If you bring in a consultant to analyze the effectiveness of your corporate website, they will soon start talking about UXD.

They are referring to “user experience design,” a term coined by Donald Norman in the early 1990s. Essentially, it means how well do your users, as in your clients or employees, interact with your website design? Norman explained at the time that he wanted a way to describe all aspects of a person’s experience with a computer system, including the design graphics, interface, physical interaction and the manual.

Today, use of the term has broadened to refer to how humans interact with their computers in general, to address all aspects of how your product or service are profiled on the Internet.

To gauge the UXD of your website, it starts with the look at feel of your design. Are the colors attractive, do the images captivate and is the primary message you are sending on your front page visually and psychologically appealing to people? It also includes what is referred to as information architecture, which includes how your content is arranged, and whether it is locally and easily accessible on the site. Information also includes the terms used to describe your content (metadata) and access to documents, people and organizations.

Readers look at the structure as in how easy it is to understand wording and navigate to the site area wanted efficiently.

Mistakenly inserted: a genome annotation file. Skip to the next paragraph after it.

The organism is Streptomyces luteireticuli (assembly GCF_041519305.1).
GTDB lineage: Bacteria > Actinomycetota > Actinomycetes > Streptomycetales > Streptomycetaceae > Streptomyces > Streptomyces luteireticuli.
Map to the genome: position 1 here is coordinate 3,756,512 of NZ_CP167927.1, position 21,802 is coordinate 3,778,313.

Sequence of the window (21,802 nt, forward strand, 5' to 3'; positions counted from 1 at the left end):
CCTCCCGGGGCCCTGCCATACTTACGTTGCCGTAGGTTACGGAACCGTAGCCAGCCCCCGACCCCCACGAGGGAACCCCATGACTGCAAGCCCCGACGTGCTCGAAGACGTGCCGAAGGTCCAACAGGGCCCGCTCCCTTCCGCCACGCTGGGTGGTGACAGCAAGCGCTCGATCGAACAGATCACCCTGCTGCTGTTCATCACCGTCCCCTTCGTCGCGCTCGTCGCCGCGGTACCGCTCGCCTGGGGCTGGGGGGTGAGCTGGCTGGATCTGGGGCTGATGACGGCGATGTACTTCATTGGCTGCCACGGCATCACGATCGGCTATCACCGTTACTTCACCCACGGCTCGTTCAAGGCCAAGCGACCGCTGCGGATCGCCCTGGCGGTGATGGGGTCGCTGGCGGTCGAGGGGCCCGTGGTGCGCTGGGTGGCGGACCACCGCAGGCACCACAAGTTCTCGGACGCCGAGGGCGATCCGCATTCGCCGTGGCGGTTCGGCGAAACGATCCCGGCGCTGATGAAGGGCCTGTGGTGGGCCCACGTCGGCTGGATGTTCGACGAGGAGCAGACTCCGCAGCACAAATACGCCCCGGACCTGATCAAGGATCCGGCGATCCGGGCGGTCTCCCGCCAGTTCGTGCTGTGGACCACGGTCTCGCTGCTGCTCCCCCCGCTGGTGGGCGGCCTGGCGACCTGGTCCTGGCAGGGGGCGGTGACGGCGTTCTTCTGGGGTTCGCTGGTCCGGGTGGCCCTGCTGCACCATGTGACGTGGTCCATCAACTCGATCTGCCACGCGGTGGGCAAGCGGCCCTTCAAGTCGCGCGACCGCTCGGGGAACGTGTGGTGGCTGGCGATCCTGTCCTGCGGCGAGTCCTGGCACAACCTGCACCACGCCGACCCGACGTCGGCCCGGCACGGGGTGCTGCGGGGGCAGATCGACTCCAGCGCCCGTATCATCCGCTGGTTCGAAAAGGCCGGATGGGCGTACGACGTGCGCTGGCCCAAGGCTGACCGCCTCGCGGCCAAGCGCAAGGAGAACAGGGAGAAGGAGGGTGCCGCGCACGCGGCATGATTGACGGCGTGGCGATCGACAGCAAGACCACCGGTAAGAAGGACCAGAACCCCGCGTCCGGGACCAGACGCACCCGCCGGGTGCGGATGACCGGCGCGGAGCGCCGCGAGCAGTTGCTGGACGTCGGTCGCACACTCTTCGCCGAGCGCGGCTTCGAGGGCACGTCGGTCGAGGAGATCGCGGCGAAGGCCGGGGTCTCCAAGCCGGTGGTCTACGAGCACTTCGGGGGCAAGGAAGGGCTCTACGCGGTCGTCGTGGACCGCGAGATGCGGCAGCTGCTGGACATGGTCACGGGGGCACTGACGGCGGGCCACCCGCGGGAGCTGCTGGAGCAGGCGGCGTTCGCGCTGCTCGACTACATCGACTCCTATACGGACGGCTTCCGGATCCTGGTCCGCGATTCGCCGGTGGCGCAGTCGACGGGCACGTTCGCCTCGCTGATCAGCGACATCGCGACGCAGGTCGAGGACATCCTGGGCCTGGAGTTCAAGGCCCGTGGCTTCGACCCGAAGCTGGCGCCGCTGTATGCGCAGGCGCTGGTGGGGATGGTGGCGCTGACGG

Most importantly, UXD looks at how easy it is for your users to find the information they are seeking on your site. If they are just looking for your phone number, for example, how easy is it for them to locate it? Do they have to run through an entire toolbar and click two or three times just to do that?

Having good usability with your website is crucial in a competitive business climate.

An effective UX designer  has a keen understanding of user needs gleaned from their research and design skills. They know the kinds of designs that people like to use, in other words. To be able to do this, they must be much more than just a traditional designer. They must become something of an expert in human behavior and psychology and understand why people do what they do when they sit down at their keyboard.

They will focus on the layout and organization of your content, offering you user flow charts and site maps.

After that, you will need a UI developer who then combines this information with technical skills to create a site that looks good and is easy to use, but also functions well in a browser or other device. They translate visual designs from Photoshop into HTML code, using a keen understanding of how browser rendering engines behave.

A users’ experience with your website is a huge factor in how that user perceives what kind of company you are, so make sure you go through the effort of making your website look and feel great!

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  • I have just been consulting with one of my clients who is using point 8 font because he “wants to get a lot of information on the front page”. He doesn’t seem to get that the website is for his clients – not for him! The problem with this stuff is not the technical change that has to happen, but the mindset changes that go along with them!
    Thanks for a really informative article though.
    http://websitesessex.co.uk